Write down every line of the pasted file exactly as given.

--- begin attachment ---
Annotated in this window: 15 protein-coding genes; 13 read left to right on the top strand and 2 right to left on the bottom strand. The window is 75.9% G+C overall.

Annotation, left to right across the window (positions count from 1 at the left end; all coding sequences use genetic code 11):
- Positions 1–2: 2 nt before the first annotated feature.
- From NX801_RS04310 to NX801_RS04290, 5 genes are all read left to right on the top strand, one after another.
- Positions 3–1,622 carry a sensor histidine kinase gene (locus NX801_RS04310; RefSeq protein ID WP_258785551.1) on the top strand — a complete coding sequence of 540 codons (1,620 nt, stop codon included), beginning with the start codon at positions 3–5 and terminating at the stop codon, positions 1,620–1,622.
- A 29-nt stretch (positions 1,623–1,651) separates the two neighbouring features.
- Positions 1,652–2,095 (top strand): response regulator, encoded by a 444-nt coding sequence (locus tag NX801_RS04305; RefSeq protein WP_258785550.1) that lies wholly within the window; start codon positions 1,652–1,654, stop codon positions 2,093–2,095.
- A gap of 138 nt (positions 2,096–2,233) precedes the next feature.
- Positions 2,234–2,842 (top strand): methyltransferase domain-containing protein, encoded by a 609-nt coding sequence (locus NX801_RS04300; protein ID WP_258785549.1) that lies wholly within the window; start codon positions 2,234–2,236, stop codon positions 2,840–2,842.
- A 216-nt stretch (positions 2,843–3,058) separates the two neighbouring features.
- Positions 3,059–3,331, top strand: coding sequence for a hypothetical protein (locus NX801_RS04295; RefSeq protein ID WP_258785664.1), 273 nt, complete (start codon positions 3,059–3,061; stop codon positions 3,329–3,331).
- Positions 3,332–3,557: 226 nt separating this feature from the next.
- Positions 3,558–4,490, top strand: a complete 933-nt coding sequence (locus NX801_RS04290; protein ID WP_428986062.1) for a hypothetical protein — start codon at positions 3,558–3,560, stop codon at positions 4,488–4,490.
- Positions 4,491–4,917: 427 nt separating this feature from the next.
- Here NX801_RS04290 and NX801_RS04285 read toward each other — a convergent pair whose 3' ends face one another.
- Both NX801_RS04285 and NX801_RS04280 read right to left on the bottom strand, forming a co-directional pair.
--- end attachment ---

Annotated in this window: 15 protein-coding genes; 13 read left to right on the top strand and 2 right to left on the bottom strand. The window is 75.9% G+C overall.

Annotation, left to right across the window (positions count from 1 at the left end; all coding sequences use genetic code 11):
- Positions 1–2: 2 nt before the first annotated feature.
- From NX801_RS04310 to NX801_RS04290, 5 genes are all read left to right on the top strand, one after another.
- Positions 3–1,622 carry a sensor histidine kinase gene (locus NX801_RS04310; RefSeq protein ID WP_258785551.1) on the top strand — a complete coding sequence of 540 codons (1,620 nt, stop codon included), beginning with the start codon at positions 3–5 and terminating at the stop codon, positions 1,620–1,622.
- A 29-nt stretch (positions 1,623–1,651) separates the two neighbouring features.
- Positions 1,652–2,095 (top strand): response regulator, encoded by a 444-nt coding sequence (locus tag NX801_RS04305; RefSeq protein WP_258785550.1) that lies wholly within the window; start codon positions 1,652–1,654, stop codon positions 2,093–2,095.
- A gap of 138 nt (positions 2,096–2,233) precedes the next feature.
- Positions 2,234–2,842 (top strand): methyltransferase domain-containing protein, encoded by a 609-nt coding sequence (locus NX801_RS04300; protein ID WP_258785549.1) that lies wholly within the window; start codon positions 2,234–2,236, stop codon positions 2,840–2,842.
- A 216-nt stretch (positions 2,843–3,058) separates the two neighbouring features.
- Positions 3,059–3,331, top strand: coding sequence for a hypothetical protein (locus NX801_RS04295; RefSeq protein ID WP_258785664.1), 273 nt, complete (start codon positions 3,059–3,061; stop codon positions 3,329–3,331).
- Positions 3,332–3,557: 226 nt separating this feature from the next.
- Positions 3,558–4,490, top strand: a complete 933-nt coding sequence (locus NX801_RS04290; protein ID WP_428986062.1) for a hypothetical protein — start codon at positions 3,558–3,560, stop codon at positions 4,488–4,490.
- Positions 4,491–4,917: 427 nt separating this feature from the next.
- Here NX801_RS04290 and NX801_RS04285 read toward each other — a convergent pair whose 3' ends face one another.
- Both NX801_RS04285 and NX801_RS04280 read right to left on the bottom strand, forming a co-directional pair.